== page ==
If you're a DVD fan, besides being a great musical, this is probably the most valuable addition you can make to your collection - if you can find it of course. Ebay is the best place to look, but don't be confused by the 2000 reissue which doesn't have the extra ending, and don't expect it for much less than $100.

In the 1980 off-Broadway musical, Audrey II eats the stars at the end before going on to take over the world. It works well on stage cos they come out and take a bow afterwards - at a sub-conscious level you know it's just make-believe.

The Great American preview audiences for the 1986 film were horrified to see their heroes devoured (get real guys - it's just a movie) and the studio demanded a rewrite with a happy ending - which produced the movie we all know and love.

In the good tradition of DVD, Warners wanted some sexy extras when they initially came to release the DVD in 1986 and unearthed a scratchy, poorly scored, B&W print of the original $5million ending which they duely added to the disc.

On the first day of release (so the story goes), producer David Geffen saw the disc, threw a fit about Warners releasing his footage without his permission and had it withdrawn. Hence the rarity and sky-high prices.

But what's the original ending like? Well "bizarre" is probably the first word that springs to mind. It's half an hour of black and white, heavily scrawled with movie pencil and with a musical track that sounds like it's stuck ON the film rather than IN the film. But for the LSoH fan it's astonishing. It's that fabled ending that everyone talked about but feared nobody would ever get to see. It's the stuff of legends and $100 is a price worth paying.

Of course if you're lucky enough to have a lover who'll surprise you with a copy for your birthday then so much the better...

"On the 23rd day of the month of September, in an early year of a decade not too much unlike our own, the human race suddenly encountered a deadly threat to its very existence. And this terrifying enemy surfaced, as such enemies often do, in the seemingly most innocent and unlikely of places."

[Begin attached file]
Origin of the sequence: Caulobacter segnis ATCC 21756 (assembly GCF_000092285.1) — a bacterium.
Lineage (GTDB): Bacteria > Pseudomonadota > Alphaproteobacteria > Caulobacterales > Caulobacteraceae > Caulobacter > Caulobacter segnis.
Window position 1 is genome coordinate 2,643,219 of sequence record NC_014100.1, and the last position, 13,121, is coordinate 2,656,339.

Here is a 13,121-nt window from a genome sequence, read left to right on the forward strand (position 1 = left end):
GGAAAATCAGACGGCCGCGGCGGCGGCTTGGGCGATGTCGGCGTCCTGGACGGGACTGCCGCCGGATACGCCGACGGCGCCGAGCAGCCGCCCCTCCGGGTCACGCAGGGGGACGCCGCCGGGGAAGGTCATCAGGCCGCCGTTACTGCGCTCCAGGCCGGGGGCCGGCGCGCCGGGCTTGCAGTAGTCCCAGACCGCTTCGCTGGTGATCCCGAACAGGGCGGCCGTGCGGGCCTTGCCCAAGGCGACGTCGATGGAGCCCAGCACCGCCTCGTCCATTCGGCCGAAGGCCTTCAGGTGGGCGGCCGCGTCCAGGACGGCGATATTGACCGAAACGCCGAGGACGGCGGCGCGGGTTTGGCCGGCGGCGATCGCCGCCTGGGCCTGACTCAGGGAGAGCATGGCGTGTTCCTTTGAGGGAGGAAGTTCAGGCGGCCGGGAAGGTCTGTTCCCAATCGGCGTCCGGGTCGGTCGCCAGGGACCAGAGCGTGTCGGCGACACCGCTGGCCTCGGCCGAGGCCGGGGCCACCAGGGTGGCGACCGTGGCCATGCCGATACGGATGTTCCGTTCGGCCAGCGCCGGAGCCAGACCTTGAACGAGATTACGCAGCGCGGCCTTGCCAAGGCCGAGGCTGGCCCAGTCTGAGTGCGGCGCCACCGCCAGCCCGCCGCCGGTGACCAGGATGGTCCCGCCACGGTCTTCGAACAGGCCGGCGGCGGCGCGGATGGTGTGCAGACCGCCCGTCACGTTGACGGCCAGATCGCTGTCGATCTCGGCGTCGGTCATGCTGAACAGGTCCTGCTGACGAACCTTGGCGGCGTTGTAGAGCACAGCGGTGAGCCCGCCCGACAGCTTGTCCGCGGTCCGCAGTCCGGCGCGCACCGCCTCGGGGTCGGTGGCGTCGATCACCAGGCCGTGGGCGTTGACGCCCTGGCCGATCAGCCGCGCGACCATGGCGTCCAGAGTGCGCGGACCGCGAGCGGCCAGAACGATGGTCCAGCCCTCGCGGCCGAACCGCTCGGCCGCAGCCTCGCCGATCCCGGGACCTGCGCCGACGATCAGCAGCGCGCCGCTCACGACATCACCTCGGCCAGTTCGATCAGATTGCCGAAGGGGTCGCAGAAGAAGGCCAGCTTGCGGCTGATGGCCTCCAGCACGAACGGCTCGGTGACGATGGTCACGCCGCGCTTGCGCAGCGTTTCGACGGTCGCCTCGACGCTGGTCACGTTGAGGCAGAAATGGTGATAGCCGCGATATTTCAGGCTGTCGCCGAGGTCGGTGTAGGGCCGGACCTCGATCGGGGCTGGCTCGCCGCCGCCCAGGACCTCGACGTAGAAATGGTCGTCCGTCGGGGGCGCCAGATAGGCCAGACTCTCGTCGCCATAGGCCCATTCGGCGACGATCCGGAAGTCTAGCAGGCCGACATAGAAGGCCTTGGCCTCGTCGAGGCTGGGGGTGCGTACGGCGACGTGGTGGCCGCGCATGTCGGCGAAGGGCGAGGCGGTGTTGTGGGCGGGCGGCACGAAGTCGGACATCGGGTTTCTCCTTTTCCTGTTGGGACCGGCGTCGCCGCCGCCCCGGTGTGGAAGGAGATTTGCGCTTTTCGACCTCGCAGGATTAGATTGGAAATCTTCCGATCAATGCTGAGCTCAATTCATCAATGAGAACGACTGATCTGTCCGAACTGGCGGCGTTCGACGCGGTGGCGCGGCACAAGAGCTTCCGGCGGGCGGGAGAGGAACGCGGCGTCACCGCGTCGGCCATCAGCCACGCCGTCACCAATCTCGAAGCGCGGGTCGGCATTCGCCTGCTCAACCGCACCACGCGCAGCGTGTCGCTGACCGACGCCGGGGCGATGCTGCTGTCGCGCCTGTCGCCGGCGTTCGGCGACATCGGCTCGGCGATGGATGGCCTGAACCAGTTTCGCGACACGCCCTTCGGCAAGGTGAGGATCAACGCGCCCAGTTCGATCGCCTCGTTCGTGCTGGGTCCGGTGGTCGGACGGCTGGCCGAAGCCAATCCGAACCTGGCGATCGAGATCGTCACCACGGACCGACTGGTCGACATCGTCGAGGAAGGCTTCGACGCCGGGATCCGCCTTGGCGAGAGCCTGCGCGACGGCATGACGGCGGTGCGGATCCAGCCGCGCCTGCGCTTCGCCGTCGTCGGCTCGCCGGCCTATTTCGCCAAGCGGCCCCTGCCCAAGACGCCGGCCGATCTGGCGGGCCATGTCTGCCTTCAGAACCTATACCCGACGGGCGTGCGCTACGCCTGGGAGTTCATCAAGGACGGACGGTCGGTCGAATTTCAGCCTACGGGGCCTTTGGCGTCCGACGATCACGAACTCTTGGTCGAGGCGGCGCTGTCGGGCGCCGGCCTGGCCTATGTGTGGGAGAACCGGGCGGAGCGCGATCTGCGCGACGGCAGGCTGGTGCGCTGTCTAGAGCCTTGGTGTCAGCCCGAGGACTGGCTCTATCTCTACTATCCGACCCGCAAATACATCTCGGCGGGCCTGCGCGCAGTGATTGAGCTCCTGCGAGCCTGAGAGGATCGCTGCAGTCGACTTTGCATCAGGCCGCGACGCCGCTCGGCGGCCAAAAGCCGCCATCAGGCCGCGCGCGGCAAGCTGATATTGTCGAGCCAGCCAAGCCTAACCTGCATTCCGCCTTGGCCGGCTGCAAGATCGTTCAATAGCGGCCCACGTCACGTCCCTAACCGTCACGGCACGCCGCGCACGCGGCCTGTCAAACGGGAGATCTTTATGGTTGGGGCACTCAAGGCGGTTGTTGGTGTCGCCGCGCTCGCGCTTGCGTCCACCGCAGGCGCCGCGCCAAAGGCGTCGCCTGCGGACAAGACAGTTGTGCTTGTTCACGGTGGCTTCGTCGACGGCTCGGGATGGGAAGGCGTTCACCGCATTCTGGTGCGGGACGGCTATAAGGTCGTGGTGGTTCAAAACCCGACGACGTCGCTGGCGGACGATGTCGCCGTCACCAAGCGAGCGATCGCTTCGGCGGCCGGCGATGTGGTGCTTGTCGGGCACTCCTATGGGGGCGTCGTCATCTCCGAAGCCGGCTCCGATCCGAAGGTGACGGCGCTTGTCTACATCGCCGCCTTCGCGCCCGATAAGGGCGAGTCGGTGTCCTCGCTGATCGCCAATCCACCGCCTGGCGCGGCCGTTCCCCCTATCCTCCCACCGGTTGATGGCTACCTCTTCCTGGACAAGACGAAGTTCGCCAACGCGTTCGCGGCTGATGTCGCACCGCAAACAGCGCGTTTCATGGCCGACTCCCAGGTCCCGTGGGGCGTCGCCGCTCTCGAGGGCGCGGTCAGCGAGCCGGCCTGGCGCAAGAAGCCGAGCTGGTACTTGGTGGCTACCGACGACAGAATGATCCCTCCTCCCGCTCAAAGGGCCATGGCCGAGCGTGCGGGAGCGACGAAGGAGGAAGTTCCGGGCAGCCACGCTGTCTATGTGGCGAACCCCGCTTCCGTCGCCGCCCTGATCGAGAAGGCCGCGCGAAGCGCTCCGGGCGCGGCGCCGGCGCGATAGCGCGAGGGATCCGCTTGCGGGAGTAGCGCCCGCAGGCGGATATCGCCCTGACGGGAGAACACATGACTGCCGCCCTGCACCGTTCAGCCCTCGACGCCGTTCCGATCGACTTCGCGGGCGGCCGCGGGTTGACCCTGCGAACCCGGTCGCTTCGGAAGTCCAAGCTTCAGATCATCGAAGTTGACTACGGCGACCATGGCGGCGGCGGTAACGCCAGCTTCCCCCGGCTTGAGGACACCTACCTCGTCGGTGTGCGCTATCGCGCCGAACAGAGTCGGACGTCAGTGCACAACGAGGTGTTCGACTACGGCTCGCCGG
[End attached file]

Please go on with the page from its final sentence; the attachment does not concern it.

-- Opening narration from the song "Prologue/Little Shop of Horrors," heard in both the musical and movie versions of "Little Shop of Horrors"

The Movie

Throughout the 1950s, director and producer Roger Corman made a succession of low-budget horror movies featuring teenagers and young adults as the main characters, exhibited to audiences consisting mainly of horny teenagers.

In 1960, Corman made his cheapest movie yet, "The Little Shop of Horrors." Principal photography (actually, all the photography) lasted only about 36 hours: two days and one night. In glorious (cheap) black and white film, "The Little Shop of Horrors" takes place on Skid Row in Los Angeles and centers around Seymour Krelboyne, a nerd with a low-paying job at Mushnick's Flower Shop, who attempts to impress the beautiful Audrey by creating a new type of plant that he hopes will make him rich and famous.

He manages to create a kind of mutated Venus flytrap which he names Audrey Junior. It turns out Audrey Junior can talk, and it first demands blood, and then human flesh ("Feed me, Seymour!"), and eventually, flowers bloom showing the faces of its victims.

The framing device of the film is a parody of "Dragnet," with two deadpan police detectives investigating the various killings of Skid Row (the work of Seymour, trying to comply with the ever-growing Audrey Junior's ever-growing demands). Really, though, "The Little Shop of Horrors" is Corman parodying himself more than anything else.

One final note: in a small role as a masochistic dental patient was a newcomer named Jack Nicholson. Since he later became a big deal actor, latter-day videotapes, DVDs, and television showings of "The Little Shop of Horrors" tend to call him the star of the movie. Don't be fooled; he only has a bit part.

Major cast list

The Musical

Like many of Roger Corman's films, "The Little Shop of Horrors" was sold (cheap) into television syndication in the early 1960s, and it ran during Saturday afternoon horror movie shows and Friday night "Creature Features" for years.

In the early 1980s, Howard Ashman and Alan Menken collaborated to turn the movie into a musical. It premiered off-Broadway at the Orpheum Theater on July 27, 1982, with Lee Wilkof and Ellen Greene in the lead roles of Seymour and Audrey, plus a plant operated through the magic of puppetry. It became a surprise hit, eventually running for 2,209 performances.